In this White Paper, ACA Connects uses FCC data to demonstrate that fixed broadband competition is thriving in the United States and will become only more intense in the near future. Specifically, the vast majority of U.S. households either already have or soon will have access to at least two providers of fast and reliable fixed broadband service. Furthermore, even for those households that may not have access to two such providers in the near future, most of these households either already have or soon will have access to a subsidized provider of fixed broadband service whose prices and other terms of service are already subject to regulatory oversight. Thus, there is no need to impose additional heavy-handed common-carrier-style regulation on fixed broadband providers as a whole. Doing so would yield few, if any, tangible benefits while discouraging entry, investment and innovation, to the detriment of consumers. Finally, a strong case can be made for exempting smaller providers from any such regulation even if it were to be imposed on larger providers.
Decades ago, the federal government established a two-prong approach to bringing fast and reliable broadband service that meets consumer needs to all Americans: enable and encourage entry and competition in a light-touch regulatory environment; and, where the economics were too challenging, subsidize the provision of service. Despite the success of this approach, there have been recent calls for the federal government to abandon its light-touch regulatory treatment of broadband service and replace it with more heavy-handed common-carrier-style regulation.1 Such a reversal is not only unwarranted but would be counterproductive, as it would yield few tangible benefits while discouraging entry, investment and innovation, to the detriment of consumers.
In this White Paper, ACA Connects first demonstrates that current policies have been an enormous success: most households have a choice of at least two providers offering fast and reliable service and the trends show that even more households will have choice of additional providers in the near future. We then demonstrate that in many broadband markets served by only a single provider, that the provider is constrained by existing regulatory forces applied through high-cost support mechanisms. Finally, we explain that common-carrier-style regulation would be particularly burdensome on smaller providers and that the marginal gain from imposing this additional regulation on smaller providers would be vanishingly small if the additional regulation were already being imposed on larger providers. Therefore, smaller providers should be exempted from any additional regulation even if it were to be imposed on larger providers.2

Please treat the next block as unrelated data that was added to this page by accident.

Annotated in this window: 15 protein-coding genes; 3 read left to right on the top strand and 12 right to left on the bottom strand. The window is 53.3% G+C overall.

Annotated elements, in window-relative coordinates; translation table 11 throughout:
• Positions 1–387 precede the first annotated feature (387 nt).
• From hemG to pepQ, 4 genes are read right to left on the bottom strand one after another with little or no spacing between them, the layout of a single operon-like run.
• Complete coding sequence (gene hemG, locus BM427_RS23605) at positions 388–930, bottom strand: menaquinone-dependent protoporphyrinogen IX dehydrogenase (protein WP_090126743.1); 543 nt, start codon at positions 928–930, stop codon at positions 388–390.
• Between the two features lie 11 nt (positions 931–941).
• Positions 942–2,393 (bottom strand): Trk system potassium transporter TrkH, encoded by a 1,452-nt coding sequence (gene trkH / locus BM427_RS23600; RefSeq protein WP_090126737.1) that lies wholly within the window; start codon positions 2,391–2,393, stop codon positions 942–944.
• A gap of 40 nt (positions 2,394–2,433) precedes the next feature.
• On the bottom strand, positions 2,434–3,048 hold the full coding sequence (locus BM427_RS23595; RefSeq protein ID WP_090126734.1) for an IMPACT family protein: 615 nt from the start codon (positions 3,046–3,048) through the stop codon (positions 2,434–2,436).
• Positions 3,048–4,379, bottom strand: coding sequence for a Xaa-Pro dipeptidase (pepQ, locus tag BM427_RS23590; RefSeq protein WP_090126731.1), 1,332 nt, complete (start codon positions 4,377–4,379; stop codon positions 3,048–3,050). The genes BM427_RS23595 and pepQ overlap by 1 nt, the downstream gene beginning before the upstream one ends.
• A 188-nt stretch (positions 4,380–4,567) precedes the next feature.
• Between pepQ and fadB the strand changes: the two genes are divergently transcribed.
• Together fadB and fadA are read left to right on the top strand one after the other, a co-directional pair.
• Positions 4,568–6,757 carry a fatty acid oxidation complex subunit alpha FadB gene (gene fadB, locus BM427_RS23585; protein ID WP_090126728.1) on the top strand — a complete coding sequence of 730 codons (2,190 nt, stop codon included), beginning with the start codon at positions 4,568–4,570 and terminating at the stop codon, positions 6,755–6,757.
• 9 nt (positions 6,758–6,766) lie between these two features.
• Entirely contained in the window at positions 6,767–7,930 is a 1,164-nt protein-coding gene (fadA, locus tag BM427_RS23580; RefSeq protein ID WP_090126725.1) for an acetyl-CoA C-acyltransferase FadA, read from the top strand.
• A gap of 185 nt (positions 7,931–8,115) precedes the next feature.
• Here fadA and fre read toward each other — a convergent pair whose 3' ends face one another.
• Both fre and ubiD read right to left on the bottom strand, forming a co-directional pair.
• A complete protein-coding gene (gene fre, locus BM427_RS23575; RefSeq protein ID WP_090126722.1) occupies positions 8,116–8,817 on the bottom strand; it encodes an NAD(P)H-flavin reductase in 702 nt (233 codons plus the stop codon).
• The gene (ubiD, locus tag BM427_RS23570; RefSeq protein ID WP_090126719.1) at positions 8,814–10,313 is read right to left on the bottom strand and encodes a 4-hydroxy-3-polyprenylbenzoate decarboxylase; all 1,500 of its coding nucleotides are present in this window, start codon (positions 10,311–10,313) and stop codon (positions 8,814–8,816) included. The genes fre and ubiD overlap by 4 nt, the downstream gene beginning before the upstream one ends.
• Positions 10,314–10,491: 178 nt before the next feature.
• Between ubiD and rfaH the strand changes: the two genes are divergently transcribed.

While the share of households without access to at least two providers of fast broadband is already small and shrinking rapidly, even this metric overstates the need for common-carrier-style regulatory intervention. The FCC is engaged in substantial programs to subsidize the provision and operation of broadband service in less dense high-cost areas of the country, and, through these programs, it already has — and exercises — authority to regulate most aspects of the services, including the prices charged and speeds provided, offered by these subsidized providers. Approximately 7% of all U.S. households are in areas served by a subsidized, and therefore already-regulated broadband provider. Furthermore, the number of these households will increase dramatically over the next few years as states begin to distribute funds provided under the Broadband Equity Access and Deployment (BEAD) program and various federal stimulus programs. Many of the U.S. households without two fast broadband providers are located in these less dense and high-cost areas of the country. Thus, a significant share of households without access to at least two providers of fast broadband are either already being served by or will soon be served by a subsidized and regulated provider, thus further diminishing the benefits of imposing additional regulation on all broadband providers.
Vast Majority of U.S. Households Benefit from Robust Fixed Broadband Competition That Will Grow and Become More Intense In Near Future, A New ACA Connects’ Study Finds
1 By “common carrier style regulation,” we mean regulation that includes regulation of the prices that providers charge for their services as well as other terms of service. Calls for common carrier style regulation have also occurred at the state level.
2 Similar arguments apply to both fixed broadband providers and mobile broadband providers. However, in this paper, ACA Connects focuses only on providers of fixed broadband. Unless otherwise indicated, this paper will use the term “broadband” to refer to “fixed broadband.”
3 Broadband speeds are typically reported as two numbers, x/y, where the first number is download speed in megabits per second (Mbps) and the second number is upload speed in Mbps. We will use x/y+ to denote service that is at least as fast as x/y. See the body of this paper for an extensive discussion of the minimum number of competitors necessary to justify relying on competitive forces rather than common carrier style regulation to organize the provision of broadband service to consumers, and the minimum speed of service that these carriers should be capable of offering to meet the needs of consumers. For purposes of these projections, we include providers using cable, DSL, fiber or fixed wireless technologies. To be conservative, we exclude providers using satellite or other technologies because capacity limitations may limit the competitive impact of providers using these technologies.